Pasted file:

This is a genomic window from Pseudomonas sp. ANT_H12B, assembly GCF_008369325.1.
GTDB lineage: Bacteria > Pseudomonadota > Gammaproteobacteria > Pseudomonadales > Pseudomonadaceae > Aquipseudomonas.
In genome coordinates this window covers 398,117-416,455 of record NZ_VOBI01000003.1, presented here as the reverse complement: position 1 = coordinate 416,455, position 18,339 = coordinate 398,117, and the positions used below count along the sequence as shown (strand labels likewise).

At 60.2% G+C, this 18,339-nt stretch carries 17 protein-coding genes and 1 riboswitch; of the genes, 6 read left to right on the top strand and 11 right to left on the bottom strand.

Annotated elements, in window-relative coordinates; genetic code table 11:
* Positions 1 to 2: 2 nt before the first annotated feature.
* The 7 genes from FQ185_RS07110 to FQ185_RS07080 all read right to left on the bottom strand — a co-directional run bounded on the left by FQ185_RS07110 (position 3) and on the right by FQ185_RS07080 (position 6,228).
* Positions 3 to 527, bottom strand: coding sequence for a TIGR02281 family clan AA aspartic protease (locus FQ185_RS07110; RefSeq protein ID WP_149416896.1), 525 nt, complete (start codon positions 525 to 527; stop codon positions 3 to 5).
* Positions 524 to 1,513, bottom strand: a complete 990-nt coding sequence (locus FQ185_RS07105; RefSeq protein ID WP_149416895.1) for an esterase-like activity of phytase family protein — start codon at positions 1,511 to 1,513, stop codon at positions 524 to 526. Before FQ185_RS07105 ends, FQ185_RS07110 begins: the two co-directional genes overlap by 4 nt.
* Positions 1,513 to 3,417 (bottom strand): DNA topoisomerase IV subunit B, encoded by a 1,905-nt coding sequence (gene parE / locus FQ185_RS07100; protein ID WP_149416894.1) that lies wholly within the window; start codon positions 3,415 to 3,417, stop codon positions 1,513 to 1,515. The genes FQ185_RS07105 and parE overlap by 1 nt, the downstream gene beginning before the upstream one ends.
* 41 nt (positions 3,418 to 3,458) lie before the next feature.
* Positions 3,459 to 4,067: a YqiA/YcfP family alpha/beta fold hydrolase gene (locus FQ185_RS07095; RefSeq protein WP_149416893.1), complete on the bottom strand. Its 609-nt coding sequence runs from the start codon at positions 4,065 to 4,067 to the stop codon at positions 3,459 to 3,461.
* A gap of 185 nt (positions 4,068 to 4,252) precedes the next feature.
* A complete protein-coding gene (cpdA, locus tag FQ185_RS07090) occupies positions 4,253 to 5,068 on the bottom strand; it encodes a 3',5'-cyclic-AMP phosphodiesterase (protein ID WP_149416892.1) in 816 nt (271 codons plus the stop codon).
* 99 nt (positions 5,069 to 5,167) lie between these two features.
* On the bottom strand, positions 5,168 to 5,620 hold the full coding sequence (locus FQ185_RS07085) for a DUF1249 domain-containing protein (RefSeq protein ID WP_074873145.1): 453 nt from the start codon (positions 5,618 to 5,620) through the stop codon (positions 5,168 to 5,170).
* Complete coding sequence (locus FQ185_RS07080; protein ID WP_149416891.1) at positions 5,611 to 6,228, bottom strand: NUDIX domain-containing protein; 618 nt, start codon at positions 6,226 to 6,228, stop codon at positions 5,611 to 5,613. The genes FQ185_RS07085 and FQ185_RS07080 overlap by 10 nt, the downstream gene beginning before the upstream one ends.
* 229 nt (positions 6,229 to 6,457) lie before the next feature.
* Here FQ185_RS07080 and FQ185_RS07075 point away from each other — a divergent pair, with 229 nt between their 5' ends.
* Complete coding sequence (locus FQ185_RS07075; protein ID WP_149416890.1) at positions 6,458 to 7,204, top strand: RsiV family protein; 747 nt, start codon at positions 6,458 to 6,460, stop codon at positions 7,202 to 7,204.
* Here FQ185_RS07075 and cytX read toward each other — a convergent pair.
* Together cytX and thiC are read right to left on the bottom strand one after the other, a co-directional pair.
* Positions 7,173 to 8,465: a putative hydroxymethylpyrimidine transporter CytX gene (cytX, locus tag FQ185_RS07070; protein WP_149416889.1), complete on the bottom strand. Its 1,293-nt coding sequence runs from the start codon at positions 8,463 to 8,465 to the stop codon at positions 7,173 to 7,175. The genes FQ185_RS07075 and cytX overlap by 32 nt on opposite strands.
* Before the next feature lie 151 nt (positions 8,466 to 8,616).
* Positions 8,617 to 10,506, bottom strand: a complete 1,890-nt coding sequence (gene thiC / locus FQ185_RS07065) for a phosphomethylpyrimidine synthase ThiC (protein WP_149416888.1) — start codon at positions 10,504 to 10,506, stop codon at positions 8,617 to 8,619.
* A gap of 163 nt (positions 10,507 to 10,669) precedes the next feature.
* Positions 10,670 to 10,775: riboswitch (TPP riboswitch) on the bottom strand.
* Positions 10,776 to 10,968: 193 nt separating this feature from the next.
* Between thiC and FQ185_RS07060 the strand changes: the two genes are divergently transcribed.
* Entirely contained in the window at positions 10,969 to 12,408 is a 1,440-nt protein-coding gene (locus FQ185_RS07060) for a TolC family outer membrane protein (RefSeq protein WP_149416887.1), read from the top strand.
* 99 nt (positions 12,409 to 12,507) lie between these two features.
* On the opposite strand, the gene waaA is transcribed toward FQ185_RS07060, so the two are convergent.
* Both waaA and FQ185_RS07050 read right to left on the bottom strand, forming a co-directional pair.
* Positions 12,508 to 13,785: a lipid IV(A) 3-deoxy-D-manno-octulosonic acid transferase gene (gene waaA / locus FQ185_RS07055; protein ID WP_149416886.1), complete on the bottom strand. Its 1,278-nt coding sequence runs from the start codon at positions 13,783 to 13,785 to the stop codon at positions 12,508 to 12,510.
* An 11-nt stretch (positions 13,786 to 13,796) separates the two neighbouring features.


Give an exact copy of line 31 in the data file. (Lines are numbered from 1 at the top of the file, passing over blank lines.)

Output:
* 99 nt (positions 12,409 to 12,507) lie between these two features.